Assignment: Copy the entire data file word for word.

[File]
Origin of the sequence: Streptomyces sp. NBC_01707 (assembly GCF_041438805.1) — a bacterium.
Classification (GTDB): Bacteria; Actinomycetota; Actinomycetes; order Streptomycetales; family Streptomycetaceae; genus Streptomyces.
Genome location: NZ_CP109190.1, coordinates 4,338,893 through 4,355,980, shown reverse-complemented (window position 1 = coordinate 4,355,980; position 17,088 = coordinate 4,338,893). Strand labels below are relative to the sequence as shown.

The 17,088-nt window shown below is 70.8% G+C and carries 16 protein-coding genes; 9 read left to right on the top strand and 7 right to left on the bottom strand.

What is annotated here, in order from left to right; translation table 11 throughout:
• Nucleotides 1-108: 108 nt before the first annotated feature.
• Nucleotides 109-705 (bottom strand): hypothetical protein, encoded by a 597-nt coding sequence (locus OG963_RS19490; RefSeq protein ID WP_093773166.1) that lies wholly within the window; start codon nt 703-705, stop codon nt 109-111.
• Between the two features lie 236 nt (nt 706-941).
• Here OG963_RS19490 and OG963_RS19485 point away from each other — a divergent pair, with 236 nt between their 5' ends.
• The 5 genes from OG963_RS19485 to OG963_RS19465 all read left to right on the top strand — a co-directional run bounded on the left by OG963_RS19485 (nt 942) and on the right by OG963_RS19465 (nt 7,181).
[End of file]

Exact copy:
Origin of the sequence: Streptomyces sp. NBC_01707 (assembly GCF_041438805.1) — a bacterium.
Classification (GTDB): Bacteria; Actinomycetota; Actinomycetes; order Streptomycetales; family Streptomycetaceae; genus Streptomyces.
Genome location: NZ_CP109190.1, coordinates 4,338,893 through 4,355,980, shown reverse-complemented (window position 1 = coordinate 4,355,980; position 17,088 = coordinate 4,338,893). Strand labels below are relative to the sequence as shown.

The 17,088-nt window shown below is 70.8% G+C and carries 16 protein-coding genes; 9 read left to right on the top strand and 7 right to left on the bottom strand.

What is annotated here, in order from left to right; translation table 11 throughout:
• Nucleotides 1-108: 108 nt before the first annotated feature.
• Nucleotides 109-705 (bottom strand): hypothetical protein, encoded by a 597-nt coding sequence (locus OG963_RS19490; RefSeq protein ID WP_093773166.1) that lies wholly within the window; start codon nt 703-705, stop codon nt 109-111.
• Between the two features lie 236 nt (nt 706-941).
• Here OG963_RS19490 and OG963_RS19485 point away from each other — a divergent pair, with 236 nt between their 5' ends.
• The 5 genes from OG963_RS19485 to OG963_RS19465 all read left to right on the top strand — a co-directional run bounded on the left by OG963_RS19485 (nt 942) and on the right by OG963_RS19465 (nt 7,181).